At the U.S. Military Academy West Point commencement ceremony in New York on Saturday morning, Vice President Kamala Harris addressed an enthusiastic crowd of cadets, their families, and friends. With her commencement speech at the service academy, Harris became the first woman to give the address in its 221-year history.
The Vice President acknowledged the support of the graduates’ families and friends in helping get their loved ones to this moment.
“Cadets, today you come to the end of what I am sure will prove to be 47 of the most challenging and rewarding months of your life,” Harris said. “To the families and loved ones here: Thank you for the incredible care and support you have given these leaders. I know you feel an immense sense of pride looking at our cadets. And it is a pride I share and that our country shares.”
Harris noted that the military desegregated and integrated women 75 years ago this year while discussing the importance of an inclusive and diverse force.
“These milestones are a reminder of a fundamental truth: Our military is strongest when it fully reflects the people of America,” she said.
“Today...to the Class of 2023: You join the greatest fighting force the world has ever seen,” Harris said to cheers and applause from the graduates seated on the field and the spectators in the stands.
“Looking forward to the future, it is clear you graduate into an increasingly unsettled world where longstanding principles are at risk,” Harris continued.
The vice president warned the graduates of the threats to democratic norms across the world, especially concerns over Russia's and China's military decisions in recent years.
“In Ukraine, Russia’s aggression is an attack on the lives and freedom of the Ukrainian people and an attack on international rules and norms that have served as the foundation of international security and prosperity for generations," she said. "In the Indo-Pacific, China is rapidly modernizing its military and threatening both the freedom of the seas and rules of international commerce.”
“At the same time, autocrats have become bolder, the threat of terrorism persists, and an accelerating climate crisis continues to disrupt lives and livelihoods,” Harris said, adding, “All a threat to global stability and security."
She said the U.S. is uniquely positioned to help the world confront these issues.
“And here’s how I see it: In the face of all these challenges, America plays a singular role of leadership,” Harris said.
She noted that for more than 200 years, the country has relied on West Point officers for their strength of conscience, capability, and courage.
“Today, our nation turns to each of you for the strength that you have built here at West Point,” she said. “The physical strength, the mental strength, the emotional strength, and the strength of character.”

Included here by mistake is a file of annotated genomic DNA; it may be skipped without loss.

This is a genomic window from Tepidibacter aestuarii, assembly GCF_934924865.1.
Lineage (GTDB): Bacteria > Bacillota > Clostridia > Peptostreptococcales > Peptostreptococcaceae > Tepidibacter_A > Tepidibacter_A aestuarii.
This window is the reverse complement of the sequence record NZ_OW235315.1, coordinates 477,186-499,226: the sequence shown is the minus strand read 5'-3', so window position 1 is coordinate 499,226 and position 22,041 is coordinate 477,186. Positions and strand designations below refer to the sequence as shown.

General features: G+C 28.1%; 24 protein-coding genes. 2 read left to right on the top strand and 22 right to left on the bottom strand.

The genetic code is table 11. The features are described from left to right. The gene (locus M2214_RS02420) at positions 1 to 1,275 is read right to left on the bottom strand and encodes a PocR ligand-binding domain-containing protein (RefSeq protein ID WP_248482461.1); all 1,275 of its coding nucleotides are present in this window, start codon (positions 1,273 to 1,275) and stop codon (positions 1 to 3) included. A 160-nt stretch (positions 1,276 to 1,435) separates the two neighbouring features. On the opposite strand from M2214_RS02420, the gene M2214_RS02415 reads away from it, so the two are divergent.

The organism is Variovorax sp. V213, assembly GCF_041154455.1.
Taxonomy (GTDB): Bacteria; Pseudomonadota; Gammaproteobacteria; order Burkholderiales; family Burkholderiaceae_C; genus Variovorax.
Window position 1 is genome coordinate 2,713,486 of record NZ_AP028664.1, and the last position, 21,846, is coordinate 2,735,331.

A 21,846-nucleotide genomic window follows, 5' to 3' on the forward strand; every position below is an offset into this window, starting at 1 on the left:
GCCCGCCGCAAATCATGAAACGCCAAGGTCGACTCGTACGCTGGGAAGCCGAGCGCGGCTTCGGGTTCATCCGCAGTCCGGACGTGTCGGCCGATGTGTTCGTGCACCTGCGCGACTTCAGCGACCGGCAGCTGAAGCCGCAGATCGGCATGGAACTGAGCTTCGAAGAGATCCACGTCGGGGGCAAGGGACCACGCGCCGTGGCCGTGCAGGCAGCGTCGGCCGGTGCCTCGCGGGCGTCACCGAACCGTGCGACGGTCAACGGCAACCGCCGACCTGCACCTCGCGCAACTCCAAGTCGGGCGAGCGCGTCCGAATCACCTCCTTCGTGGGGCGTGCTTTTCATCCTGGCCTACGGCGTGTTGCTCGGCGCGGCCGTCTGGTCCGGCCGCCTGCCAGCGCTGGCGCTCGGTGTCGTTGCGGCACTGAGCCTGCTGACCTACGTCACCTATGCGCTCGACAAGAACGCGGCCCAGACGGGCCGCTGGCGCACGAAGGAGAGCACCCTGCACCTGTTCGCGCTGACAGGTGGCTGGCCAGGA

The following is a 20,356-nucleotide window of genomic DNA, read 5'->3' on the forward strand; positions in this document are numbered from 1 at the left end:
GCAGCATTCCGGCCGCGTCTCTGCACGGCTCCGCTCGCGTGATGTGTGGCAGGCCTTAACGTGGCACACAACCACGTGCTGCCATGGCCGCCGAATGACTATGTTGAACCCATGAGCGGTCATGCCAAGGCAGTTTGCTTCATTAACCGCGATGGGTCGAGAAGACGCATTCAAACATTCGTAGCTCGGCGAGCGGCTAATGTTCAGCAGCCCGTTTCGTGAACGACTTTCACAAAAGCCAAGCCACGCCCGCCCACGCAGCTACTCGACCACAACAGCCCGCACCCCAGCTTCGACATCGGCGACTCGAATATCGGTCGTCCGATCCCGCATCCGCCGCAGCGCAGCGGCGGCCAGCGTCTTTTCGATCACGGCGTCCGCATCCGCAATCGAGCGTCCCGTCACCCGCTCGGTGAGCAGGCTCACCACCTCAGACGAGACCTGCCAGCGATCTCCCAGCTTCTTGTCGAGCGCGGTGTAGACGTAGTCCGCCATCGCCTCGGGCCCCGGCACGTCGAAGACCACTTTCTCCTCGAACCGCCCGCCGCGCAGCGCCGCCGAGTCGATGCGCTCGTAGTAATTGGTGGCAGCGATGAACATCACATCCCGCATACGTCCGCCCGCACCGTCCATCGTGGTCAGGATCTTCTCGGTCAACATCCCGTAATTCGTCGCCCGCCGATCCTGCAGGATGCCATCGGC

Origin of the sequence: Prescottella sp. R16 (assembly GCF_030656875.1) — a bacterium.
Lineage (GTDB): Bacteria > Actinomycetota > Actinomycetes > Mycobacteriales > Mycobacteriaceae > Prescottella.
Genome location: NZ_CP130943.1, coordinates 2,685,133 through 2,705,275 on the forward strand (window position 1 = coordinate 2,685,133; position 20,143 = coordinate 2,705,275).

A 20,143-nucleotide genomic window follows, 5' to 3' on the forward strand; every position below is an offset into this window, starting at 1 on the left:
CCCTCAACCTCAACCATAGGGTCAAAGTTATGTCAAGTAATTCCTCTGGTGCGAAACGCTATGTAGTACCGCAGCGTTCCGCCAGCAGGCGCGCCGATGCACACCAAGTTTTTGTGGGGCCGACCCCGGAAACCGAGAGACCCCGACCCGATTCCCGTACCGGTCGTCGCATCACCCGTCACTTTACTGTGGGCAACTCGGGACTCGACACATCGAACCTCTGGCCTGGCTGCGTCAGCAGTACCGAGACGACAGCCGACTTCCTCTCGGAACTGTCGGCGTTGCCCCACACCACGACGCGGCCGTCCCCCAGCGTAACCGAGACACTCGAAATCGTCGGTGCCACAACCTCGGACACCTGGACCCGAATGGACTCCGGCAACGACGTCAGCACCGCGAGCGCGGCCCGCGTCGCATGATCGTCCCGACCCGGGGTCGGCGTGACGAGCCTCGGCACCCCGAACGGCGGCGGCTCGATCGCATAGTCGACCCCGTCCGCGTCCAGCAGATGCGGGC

Harris explained that the challenges that face the world through technology, like artificial intelligence, would be met by skills that cadets learned while at the institution.
“Technology that might be intimidating or unfamiliar to other generations, to you, is exciting and intuitive,” she said. “You see what can be, unburdened by what has been. And you have the agility and the ability to bring that potential to life.”
She added, “You have trained in cyber, in robotics, in artificial intelligence, and systems engineering. And now, you will take this experience and apply it as officers. You will enable rapid adoption of new technology into every aspect of war-fighting, which might mean using A.I. to predict the movements of our adversaries; might mean autonomous vehicles to support and supply our forces; or virtual reality to train our soldiers on new weapon systems.”
While Harris received many cheers from the crowd, and it was evident who among the graduates had earned their peers’ support, the class "goat" received raucous cheers.
Braheam Shaeed Murphy, this year’s goat — the graduate with the lowest grade point average — took the stage and was handed a bag that contained about $1000 — a dollar from each of the fellow graduates for the student with the lowest grade point average.
Cheers erupted from the crowd when Harris gave the cadet a Vice Presidential coin as sheshook Murphy’s hand while smiling empathetically. Harris remained onstage until each of the 941 graduates received their degrees, shaking each of their hands as they passed by.
Secretary of the Army Christine Wormuth joined the VIPs on the dais during the ceremony.
The Advocate served as the White House press pool representative and accompanied the Vice President on Air Force Two from Joint Base Andrews in Maryland to Stewart Air National Guard Base in New York and back. The official ceremony began in the 10 o’clock hour and concluded before 1 p.m. on a beautiful sunny day with blue skies, low humidity, and a breeze with temperatures in the low 70s. Round-trip flights and motorcade routes were uneventful.
U.S. Sen. Jack Reed, a Rhode Island Democrat, accompanied the Vice President on Air Force Two. Reed, who sits on the Senate Armed Services Committee, graduated from West Point in 1971.
The ceremony concluded with Second Lieutenant Lauren Drysdale, First Captain of the U.S. Military Academy’s Corps of Cadets for the 2022-2023 academic year — the highest position in the cadet chain of command — dismissing the class.
As is tradition, all the cadets tossed their white caps into the air, embraced, and families rushed to hug their graduates as the Vice President and entourage departed.
After a short and, at times, bumpy flight, Harris and her husband Doug Emhoff, who accompanied the vice present to the graduation, stepped off the plane at Joint Base Andrews and boarded Marine Two to fly to their home at the Naval Observatory in Washington, D.C.